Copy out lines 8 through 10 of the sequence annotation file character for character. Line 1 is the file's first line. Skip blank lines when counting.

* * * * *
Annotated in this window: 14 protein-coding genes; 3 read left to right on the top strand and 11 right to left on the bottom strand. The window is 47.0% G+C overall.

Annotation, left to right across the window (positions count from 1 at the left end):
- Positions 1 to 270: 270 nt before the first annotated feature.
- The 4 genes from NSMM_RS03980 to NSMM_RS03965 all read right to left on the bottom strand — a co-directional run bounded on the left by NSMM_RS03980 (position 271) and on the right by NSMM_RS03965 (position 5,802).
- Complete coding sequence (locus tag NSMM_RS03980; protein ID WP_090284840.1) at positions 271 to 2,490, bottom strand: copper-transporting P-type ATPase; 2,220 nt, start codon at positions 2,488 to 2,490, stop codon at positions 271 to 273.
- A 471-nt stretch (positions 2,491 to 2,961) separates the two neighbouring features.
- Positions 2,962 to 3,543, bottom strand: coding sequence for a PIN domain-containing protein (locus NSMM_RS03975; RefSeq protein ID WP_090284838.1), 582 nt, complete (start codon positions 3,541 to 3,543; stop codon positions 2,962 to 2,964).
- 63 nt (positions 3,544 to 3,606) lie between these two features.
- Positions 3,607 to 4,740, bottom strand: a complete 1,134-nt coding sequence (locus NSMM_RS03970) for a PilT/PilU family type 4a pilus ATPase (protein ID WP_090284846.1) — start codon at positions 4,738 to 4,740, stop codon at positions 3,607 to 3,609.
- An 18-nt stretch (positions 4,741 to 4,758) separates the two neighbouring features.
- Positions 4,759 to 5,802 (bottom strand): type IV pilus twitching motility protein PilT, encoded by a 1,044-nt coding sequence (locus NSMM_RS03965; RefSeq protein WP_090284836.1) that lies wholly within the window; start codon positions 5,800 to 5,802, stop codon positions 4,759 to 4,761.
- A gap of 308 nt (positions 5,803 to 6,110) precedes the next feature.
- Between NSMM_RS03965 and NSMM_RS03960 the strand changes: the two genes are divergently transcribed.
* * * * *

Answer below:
- 63 nt (positions 3,544 to 3,606) lie between these two features.
- Positions 3,607 to 4,740, bottom strand: a complete 1,134-nt coding sequence (locus NSMM_RS03970) for a PilT/PilU family type 4a pilus ATPase (protein ID WP_090284846.1) — start codon at positions 4,738 to 4,740, stop codon at positions 3,607 to 3,609.
- An 18-nt stretch (positions 4,741 to 4,758) separates the two neighbouring features.